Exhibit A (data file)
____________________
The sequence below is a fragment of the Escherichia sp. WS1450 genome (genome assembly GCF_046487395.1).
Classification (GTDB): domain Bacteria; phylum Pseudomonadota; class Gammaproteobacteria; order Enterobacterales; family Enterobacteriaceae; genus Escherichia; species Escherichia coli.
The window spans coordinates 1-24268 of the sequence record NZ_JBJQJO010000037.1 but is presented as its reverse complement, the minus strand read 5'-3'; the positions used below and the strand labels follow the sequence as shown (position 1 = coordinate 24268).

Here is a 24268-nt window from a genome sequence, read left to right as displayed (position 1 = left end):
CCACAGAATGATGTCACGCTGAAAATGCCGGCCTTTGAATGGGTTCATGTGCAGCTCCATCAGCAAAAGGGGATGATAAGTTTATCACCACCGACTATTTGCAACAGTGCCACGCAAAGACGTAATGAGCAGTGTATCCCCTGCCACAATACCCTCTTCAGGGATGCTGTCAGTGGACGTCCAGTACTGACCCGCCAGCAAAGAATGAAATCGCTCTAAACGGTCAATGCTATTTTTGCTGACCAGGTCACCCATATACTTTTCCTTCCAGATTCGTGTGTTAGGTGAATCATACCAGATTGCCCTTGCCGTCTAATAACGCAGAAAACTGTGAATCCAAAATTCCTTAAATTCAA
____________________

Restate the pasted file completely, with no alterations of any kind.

The sequence below is a fragment of the Escherichia sp. WS1450 genome (genome assembly GCF_046487395.1).
Classification (GTDB): domain Bacteria; phylum Pseudomonadota; class Gammaproteobacteria; order Enterobacterales; family Enterobacteriaceae; genus Escherichia; species Escherichia coli.
The window spans coordinates 1-24268 of the sequence record NZ_JBJQJO010000037.1 but is presented as its reverse complement, the minus strand read 5'-3'; the positions used below and the strand labels follow the sequence as shown (position 1 = coordinate 24268).

Here is a 24268-nt window from a genome sequence, read left to right as displayed (position 1 = left end):
CCACAGAATGATGTCACGCTGAAAATGCCGGCCTTTGAATGGGTTCATGTGCAGCTCCATCAGCAAAAGGGGATGATAAGTTTATCACCACCGACTATTTGCAACAGTGCCACGCAAAGACGTAATGAGCAGTGTATCCCCTGCCACAATACCCTCTTCAGGGATGCTGTCAGTGGACGTCCAGTACTGACCCGCCAGCAAAGAATGAAATCGCTCTAAACGGTCAATGCTATTTTTGCTGACCAGGTCACCCATATACTTTTCCTTCCAGATTCGTGTGTTAGGTGAATCATACCAGATTGCCCTTGCCGTCTAATAACGCAGAAAACTGTGAATCCAAAATTCCTTAAATTCAA